This book is for students of theology and those seriously interested in God’s salvation history, as well as it’s a handy reference . Canon and Theology: Overtures to an Old Testament Theology (Overtures to Biblical Theology).

This book is for students of theology and those seriously interested in God’s salvation history, as well as it’s a handy reference book. Be prepared for a well-written scholarly book, which digs into Hebrew texts (usually transliterated) and uncovers their essence. Rendtorff looks at the Hebrew Bible/Old Testament with a focus on the covenants in God’s work of salvation through the history of the Israelite people.

Rendtorff's approach involves an intensive interchange with international scholarship, including Jewish biblical studies, and emphasis on the question of the canon. Part of the Overtures to Biblical Theology Series).

Old Testament Theology is the branch of Biblical theology that seeks theological insight within the Old Testament or Hebrew Bible. It explores past and present theological concepts as they pertain to God and God's relationship with creation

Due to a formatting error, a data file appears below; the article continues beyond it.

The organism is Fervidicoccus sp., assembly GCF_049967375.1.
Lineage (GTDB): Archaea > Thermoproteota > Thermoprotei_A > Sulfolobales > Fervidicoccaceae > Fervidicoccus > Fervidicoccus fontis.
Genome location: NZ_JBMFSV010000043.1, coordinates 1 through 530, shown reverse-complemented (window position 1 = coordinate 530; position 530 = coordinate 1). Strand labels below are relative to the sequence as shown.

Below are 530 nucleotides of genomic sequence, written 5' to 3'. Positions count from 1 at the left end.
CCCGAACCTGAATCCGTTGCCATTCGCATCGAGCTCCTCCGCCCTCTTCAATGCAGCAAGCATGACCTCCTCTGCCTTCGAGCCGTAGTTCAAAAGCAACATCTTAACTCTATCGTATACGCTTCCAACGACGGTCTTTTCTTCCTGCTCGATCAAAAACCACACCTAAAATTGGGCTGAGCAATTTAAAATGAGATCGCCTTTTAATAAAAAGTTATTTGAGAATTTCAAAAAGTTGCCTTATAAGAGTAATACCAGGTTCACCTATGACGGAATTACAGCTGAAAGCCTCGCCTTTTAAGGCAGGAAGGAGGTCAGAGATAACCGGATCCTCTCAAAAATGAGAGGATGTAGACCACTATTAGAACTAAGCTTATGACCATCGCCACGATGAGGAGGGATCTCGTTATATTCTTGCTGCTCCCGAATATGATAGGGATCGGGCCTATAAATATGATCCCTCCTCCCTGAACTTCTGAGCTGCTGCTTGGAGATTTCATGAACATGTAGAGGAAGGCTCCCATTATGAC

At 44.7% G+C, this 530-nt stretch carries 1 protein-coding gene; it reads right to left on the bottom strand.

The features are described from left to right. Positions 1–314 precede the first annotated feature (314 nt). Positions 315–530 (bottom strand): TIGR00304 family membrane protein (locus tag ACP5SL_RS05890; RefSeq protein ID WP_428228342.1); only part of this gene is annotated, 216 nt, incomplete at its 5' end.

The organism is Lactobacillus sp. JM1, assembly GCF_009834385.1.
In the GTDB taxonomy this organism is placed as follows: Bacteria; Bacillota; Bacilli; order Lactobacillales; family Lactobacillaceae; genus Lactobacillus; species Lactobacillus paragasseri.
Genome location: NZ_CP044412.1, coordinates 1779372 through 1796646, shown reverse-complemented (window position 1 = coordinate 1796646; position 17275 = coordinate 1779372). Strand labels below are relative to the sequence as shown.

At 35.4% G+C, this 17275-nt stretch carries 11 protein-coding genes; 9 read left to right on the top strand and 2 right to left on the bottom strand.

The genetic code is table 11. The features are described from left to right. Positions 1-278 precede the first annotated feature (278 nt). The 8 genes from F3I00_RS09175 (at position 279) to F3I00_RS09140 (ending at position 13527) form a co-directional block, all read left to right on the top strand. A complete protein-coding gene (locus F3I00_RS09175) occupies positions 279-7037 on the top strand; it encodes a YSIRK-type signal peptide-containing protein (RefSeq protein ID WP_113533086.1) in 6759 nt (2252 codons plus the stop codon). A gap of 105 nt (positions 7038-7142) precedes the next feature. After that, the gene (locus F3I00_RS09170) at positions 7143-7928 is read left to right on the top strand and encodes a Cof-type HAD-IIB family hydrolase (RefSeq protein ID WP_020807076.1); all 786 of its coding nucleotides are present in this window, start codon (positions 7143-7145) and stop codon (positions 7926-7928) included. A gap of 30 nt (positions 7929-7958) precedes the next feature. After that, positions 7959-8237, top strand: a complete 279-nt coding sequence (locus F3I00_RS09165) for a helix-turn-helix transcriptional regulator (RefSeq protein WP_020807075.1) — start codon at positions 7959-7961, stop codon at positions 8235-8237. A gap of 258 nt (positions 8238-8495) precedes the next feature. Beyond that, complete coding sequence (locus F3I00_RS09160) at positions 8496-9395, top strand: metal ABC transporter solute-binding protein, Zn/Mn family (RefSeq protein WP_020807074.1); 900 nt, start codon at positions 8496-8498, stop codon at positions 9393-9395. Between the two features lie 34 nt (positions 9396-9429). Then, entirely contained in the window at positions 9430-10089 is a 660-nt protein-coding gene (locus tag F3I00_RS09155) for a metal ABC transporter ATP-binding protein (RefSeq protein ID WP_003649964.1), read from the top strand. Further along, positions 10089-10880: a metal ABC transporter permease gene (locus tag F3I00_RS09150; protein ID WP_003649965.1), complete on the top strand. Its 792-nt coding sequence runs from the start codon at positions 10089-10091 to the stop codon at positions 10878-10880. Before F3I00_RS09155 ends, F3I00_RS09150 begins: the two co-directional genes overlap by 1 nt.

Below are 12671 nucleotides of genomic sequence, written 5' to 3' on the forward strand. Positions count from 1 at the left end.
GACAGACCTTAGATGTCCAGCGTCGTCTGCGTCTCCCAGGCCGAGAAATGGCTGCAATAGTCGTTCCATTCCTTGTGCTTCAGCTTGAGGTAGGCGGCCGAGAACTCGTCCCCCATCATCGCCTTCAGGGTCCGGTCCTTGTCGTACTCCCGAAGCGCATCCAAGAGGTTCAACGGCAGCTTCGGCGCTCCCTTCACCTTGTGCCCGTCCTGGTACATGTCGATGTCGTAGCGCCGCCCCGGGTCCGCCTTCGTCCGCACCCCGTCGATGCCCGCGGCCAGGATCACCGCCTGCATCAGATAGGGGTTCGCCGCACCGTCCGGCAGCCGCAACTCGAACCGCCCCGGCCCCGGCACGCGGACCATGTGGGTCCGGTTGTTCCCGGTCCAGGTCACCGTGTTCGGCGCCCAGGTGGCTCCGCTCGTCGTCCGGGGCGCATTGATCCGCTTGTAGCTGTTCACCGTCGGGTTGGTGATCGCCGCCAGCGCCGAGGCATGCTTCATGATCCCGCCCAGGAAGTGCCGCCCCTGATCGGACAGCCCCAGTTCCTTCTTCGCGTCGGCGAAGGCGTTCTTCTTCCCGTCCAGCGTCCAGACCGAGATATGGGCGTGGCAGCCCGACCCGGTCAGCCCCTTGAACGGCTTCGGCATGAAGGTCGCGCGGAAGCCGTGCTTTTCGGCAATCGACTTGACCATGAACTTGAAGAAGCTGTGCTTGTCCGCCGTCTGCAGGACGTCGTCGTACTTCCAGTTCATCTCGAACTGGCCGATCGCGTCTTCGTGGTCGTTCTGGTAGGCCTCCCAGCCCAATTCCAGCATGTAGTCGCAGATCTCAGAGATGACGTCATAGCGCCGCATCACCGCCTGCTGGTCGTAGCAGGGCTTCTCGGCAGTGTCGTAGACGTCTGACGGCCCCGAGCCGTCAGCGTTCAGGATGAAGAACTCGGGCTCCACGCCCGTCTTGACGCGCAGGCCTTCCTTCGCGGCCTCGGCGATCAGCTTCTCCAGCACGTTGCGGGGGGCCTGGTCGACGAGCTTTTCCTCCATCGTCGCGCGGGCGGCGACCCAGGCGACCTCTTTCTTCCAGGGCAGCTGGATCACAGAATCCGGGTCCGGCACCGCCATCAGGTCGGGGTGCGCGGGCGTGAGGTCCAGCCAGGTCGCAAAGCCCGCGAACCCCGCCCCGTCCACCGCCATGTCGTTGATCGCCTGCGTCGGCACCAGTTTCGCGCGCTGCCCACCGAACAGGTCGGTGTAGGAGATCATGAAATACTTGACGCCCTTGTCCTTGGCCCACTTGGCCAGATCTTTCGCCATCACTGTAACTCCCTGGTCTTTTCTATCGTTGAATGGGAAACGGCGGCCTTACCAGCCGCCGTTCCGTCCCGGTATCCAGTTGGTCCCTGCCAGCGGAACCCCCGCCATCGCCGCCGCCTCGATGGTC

Old Testament Theology is the branch of Biblical theology that seeks theological insight within the Old Testament or Hebrew Bible. It explores past and present theological concepts as they pertain to God and God's relationship with creation.

Suffering as divine discipline in the Old Testament and post-Biblical Judaism.

Suffering as divine discipline in the Old Testament and post-Biblical Judaism. James A. Thesis-Hebrew Union College. Special issue of Colgate Rochester Divinity School bulletin, v. 28. Bibliographical footnotes.